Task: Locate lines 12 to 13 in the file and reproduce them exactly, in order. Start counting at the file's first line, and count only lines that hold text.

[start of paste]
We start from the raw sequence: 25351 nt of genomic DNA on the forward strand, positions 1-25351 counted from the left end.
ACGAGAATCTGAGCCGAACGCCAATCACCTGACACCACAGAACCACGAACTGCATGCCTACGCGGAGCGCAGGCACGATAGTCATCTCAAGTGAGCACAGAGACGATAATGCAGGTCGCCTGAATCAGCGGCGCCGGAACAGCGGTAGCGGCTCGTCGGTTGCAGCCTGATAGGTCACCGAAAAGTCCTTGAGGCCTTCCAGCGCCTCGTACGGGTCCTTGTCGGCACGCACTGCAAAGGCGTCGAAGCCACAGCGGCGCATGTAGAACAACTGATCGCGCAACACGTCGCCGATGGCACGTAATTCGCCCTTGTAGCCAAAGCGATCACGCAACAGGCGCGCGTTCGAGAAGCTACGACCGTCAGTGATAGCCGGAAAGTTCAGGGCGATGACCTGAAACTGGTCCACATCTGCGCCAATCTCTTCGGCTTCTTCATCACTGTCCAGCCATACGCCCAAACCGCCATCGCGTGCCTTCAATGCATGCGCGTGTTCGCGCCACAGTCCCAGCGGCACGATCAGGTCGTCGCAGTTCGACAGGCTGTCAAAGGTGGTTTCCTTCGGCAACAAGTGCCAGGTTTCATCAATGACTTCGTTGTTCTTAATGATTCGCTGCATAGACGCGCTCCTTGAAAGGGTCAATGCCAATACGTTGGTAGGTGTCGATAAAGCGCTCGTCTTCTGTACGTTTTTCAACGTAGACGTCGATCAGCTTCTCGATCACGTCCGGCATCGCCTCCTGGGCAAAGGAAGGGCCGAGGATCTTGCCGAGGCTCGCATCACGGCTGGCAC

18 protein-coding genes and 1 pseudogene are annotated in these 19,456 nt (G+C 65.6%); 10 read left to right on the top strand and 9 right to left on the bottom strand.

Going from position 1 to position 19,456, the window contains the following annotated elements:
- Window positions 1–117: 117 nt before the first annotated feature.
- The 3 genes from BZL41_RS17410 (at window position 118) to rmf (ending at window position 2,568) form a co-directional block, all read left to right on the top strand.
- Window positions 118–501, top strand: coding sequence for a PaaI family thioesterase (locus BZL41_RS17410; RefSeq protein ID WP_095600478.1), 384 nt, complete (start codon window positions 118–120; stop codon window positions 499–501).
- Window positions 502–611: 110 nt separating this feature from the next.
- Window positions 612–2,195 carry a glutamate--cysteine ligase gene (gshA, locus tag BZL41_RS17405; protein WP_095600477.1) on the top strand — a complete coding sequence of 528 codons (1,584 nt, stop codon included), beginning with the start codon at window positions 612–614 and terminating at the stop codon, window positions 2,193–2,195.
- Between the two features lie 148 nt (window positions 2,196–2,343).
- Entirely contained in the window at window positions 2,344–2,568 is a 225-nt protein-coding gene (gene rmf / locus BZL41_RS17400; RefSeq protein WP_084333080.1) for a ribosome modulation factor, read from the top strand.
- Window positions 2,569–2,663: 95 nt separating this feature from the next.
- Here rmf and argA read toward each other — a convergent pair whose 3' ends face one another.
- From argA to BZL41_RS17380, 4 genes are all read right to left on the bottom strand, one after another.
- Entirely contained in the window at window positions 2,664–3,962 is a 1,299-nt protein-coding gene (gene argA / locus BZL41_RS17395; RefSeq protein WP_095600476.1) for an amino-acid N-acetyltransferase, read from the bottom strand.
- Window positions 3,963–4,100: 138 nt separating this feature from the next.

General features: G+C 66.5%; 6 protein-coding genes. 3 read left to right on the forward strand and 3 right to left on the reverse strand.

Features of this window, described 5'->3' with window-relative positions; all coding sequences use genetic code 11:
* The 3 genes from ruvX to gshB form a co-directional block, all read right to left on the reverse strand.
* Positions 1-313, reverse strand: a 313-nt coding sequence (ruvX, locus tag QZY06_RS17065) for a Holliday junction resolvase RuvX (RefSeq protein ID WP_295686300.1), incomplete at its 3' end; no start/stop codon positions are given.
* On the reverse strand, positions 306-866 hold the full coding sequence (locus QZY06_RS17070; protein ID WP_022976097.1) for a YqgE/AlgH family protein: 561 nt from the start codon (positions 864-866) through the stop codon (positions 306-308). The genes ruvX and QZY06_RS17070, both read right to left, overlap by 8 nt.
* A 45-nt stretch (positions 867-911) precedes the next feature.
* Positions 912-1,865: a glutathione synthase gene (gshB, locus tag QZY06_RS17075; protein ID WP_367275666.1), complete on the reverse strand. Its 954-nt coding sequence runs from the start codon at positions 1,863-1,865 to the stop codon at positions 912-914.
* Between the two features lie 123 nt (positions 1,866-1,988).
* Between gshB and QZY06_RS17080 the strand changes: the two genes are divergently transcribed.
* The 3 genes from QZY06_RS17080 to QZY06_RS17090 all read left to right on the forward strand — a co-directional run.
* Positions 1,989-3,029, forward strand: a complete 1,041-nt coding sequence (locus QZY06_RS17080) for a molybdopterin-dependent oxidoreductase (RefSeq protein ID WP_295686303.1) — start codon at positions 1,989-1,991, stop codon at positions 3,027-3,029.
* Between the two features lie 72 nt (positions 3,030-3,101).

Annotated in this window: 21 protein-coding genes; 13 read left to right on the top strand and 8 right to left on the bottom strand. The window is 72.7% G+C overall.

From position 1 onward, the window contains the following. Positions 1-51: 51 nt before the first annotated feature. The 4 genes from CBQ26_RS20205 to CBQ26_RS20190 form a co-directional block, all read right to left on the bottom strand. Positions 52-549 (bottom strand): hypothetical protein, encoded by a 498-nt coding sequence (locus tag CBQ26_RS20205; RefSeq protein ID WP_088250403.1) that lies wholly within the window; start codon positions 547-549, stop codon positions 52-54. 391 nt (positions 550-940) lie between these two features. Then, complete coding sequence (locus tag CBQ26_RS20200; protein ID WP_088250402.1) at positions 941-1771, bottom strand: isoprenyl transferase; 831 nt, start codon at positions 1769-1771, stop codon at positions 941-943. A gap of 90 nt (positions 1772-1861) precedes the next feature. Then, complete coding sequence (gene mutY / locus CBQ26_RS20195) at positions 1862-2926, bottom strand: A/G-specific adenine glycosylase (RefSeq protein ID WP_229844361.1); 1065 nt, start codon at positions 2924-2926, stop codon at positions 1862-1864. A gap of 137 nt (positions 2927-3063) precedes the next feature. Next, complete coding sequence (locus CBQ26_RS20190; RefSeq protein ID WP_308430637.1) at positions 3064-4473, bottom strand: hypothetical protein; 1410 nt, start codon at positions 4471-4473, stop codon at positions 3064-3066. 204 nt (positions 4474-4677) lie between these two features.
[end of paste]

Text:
- Window positions 2,569–2,663: 95 nt separating this feature from the next.
- Here rmf and argA read toward each other — a convergent pair whose 3' ends face one another.